Good Grief, located in New Jersey, the programming, which takes place after school and on weekends, provides unlimited and free support to children, teens, young adults, and families through support programs intended to reinforce the idea that grief is not a problem to be “fixed,” but “a new reality to learn to live with.”

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Cindy Clark, whose husband died after battling cancer, says that she and her then-five-year-old son Matthew are living a happy and healthy life thanks to the program’s support.

“Meeting on a regular basis with the same group of people going through a loss, I could talk about things that no one else in my life could quite understand,” she said.

Cindy also learned how to better understand which of her son’s behaviors were “normal” for his age, and which words and actions were reflections of him acting out his grief and learning to cope with the loss of his father.

“They suggested giving my son ways to get out his anger by punching a couch pillow while I held it up for him like a punching bag to deal with frustration, and just letting him sit with his sadness, just sitting with him and let him cry, or not, and staying present until he moved onto something else,” she said, adding that Matthew ultimately also became more comfortable articulating what he needed.

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For kids like Matthew, there’s an annual “Day of Remembrance” to celebrate the lives of loved ones that have died, summer “Family Fun Days,” equine (horse) therapy, game nights, family bowling, and ice skating. 

“When kids asked him about his Dad, he would be honest and just say, “I have a Dad, he’s dead,” and he’d continue to play. These were all skills he learned in his peer support group,” she said.

When adults avoid words like “dead” or “die,” or gloss over the truth about how a person died in hopes of protecting their child, they actually don’t realize that in doing so, new problems are created—children must be able to trust the adults in their lives to tell them the truth and answer their questions, or else they’re left to process their confusion and complex feelings on their own.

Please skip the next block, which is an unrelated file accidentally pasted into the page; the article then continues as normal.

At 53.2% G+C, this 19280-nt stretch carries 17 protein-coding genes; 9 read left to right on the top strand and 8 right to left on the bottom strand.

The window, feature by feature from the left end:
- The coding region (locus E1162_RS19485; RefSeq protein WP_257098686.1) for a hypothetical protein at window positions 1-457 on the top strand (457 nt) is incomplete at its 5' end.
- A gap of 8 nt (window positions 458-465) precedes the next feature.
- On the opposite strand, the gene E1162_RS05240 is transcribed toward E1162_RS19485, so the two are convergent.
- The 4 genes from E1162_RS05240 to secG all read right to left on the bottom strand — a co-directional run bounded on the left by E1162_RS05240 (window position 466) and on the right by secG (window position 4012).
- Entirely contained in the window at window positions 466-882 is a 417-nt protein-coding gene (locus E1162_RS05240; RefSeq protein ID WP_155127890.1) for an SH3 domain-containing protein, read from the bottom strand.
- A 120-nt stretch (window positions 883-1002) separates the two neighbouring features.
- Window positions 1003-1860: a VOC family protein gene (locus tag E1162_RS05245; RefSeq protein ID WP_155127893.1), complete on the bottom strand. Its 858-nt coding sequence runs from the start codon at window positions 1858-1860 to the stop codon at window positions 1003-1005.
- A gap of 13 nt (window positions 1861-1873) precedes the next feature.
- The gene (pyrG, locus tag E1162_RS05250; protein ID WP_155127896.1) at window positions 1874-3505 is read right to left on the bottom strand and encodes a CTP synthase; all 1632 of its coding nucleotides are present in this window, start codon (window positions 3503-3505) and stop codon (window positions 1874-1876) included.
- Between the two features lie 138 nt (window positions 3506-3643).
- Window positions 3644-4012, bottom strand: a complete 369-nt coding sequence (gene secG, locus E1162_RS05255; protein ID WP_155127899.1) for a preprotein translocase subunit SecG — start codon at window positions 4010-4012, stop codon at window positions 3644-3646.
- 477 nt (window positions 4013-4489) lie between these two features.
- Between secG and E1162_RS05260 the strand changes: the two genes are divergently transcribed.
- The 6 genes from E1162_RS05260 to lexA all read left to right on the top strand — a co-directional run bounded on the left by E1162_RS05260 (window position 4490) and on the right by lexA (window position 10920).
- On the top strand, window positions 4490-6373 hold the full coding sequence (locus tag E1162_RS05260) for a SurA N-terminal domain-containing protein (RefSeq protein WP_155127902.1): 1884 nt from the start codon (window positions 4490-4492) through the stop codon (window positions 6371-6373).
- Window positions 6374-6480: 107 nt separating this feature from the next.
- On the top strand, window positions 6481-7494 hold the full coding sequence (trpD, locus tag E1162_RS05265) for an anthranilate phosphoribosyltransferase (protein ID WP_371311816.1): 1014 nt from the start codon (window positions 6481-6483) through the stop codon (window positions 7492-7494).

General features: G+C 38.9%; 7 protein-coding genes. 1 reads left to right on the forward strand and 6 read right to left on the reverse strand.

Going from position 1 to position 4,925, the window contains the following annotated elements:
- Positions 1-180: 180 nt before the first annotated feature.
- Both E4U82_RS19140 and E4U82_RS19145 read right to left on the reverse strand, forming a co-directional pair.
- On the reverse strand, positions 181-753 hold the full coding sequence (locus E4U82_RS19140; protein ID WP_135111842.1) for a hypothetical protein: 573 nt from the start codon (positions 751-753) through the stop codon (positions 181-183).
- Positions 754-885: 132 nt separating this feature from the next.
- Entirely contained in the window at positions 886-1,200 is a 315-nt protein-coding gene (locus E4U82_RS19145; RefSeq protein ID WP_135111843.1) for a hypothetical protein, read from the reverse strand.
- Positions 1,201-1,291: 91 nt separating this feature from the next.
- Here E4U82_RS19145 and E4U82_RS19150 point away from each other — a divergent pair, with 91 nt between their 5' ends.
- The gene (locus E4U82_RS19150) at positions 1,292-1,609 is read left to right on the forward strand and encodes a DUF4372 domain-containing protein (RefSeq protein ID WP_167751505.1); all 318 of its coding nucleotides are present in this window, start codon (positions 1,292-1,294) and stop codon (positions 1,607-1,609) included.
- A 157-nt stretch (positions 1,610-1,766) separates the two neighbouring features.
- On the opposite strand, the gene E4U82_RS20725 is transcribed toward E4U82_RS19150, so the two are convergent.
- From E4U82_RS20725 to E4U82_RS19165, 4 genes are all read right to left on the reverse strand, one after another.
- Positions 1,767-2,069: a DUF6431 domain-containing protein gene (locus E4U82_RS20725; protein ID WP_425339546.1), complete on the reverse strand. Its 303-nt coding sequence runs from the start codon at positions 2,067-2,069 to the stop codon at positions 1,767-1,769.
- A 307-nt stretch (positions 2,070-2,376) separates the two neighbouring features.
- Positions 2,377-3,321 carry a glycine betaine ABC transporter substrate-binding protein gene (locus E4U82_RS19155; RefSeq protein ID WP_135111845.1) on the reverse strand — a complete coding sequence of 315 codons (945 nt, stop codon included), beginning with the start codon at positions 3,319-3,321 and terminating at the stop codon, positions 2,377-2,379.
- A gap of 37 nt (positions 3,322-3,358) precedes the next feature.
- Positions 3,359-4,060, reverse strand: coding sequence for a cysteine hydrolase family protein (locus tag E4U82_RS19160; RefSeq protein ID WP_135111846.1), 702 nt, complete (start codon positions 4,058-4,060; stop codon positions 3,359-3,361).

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Additionally, asserts the NACG, one of the top indicators of how well children will do after the death of a significant person in their life is directly related to the type of relationship they have with the surviving adults in their lives and how well these adults are able to cope with their own grief.

On the advocacy front, the organization proactively reaches out to professionals that interact with grieving children to update them on what the children’s needs are as the present them. In addition, they offer a variety of free educational workshops to schools, corporations, and health organizations throughout New Jersey and nationwide in hopes of changing the way people typically think about young people and grief intervention. 

“The ritual we conduct when a family ‘closes’ at Closing Circle is so important. I did not enjoy them and almost always cried when a family left,” Cindy said. “But the ceremony during closing circle on their last night was so necessary as it gave all of us a chance to say goodbye, which not everyone had with the person they lost.”

*Name has been changed to protect child’s identity